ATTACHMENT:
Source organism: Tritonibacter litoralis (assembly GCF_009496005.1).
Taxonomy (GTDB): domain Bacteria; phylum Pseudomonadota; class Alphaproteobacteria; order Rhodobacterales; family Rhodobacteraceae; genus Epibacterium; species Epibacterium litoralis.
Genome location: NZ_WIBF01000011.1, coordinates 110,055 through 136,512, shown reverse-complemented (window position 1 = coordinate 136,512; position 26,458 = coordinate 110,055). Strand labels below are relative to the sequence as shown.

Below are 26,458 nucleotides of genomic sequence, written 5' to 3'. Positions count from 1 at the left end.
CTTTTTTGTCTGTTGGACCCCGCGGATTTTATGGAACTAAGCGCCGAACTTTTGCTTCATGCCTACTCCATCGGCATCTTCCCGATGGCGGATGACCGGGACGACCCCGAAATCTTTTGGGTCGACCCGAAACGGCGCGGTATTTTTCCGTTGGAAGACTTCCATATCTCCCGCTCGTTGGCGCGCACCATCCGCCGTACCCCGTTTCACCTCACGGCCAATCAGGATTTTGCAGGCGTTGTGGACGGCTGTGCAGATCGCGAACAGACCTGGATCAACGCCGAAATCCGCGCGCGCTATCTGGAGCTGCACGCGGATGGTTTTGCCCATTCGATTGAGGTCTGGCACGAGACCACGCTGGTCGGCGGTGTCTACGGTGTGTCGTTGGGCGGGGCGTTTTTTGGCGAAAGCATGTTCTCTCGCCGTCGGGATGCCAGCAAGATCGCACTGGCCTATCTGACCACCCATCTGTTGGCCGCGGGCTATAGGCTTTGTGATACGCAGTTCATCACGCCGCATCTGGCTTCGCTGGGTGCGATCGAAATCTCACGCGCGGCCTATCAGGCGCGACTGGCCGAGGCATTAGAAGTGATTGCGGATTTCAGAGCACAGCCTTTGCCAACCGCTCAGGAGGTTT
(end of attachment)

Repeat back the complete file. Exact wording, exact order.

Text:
Source organism: Tritonibacter litoralis (assembly GCF_009496005.1).
Taxonomy (GTDB): domain Bacteria; phylum Pseudomonadota; class Alphaproteobacteria; order Rhodobacterales; family Rhodobacteraceae; genus Epibacterium; species Epibacterium litoralis.
Genome location: NZ_WIBF01000011.1, coordinates 110,055 through 136,512, shown reverse-complemented (window position 1 = coordinate 136,512; position 26,458 = coordinate 110,055). Strand labels below are relative to the sequence as shown.

Below are 26,458 nucleotides of genomic sequence, written 5' to 3'. Positions count from 1 at the left end.
CTTTTTTGTCTGTTGGACCCCGCGGATTTTATGGAACTAAGCGCCGAACTTTTGCTTCATGCCTACTCCATCGGCATCTTCCCGATGGCGGATGACCGGGACGACCCCGAAATCTTTTGGGTCGACCCGAAACGGCGCGGTATTTTTCCGTTGGAAGACTTCCATATCTCCCGCTCGTTGGCGCGCACCATCCGCCGTACCCCGTTTCACCTCACGGCCAATCAGGATTTTGCAGGCGTTGTGGACGGCTGTGCAGATCGCGAACAGACCTGGATCAACGCCGAAATCCGCGCGCGCTATCTGGAGCTGCACGCGGATGGTTTTGCCCATTCGATTGAGGTCTGGCACGAGACCACGCTGGTCGGCGGTGTCTACGGTGTGTCGTTGGGCGGGGCGTTTTTTGGCGAAAGCATGTTCTCTCGCCGTCGGGATGCCAGCAAGATCGCACTGGCCTATCTGACCACCCATCTGTTGGCCGCGGGCTATAGGCTTTGTGATACGCAGTTCATCACGCCGCATCTGGCTTCGCTGGGTGCGATCGAAATCTCACGCGCGGCCTATCAGGCGCGACTGGCCGAGGCATTAGAAGTGATTGCGGATTTCAGAGCACAGCCTTTGCCAACCGCTCAGGAGGTTT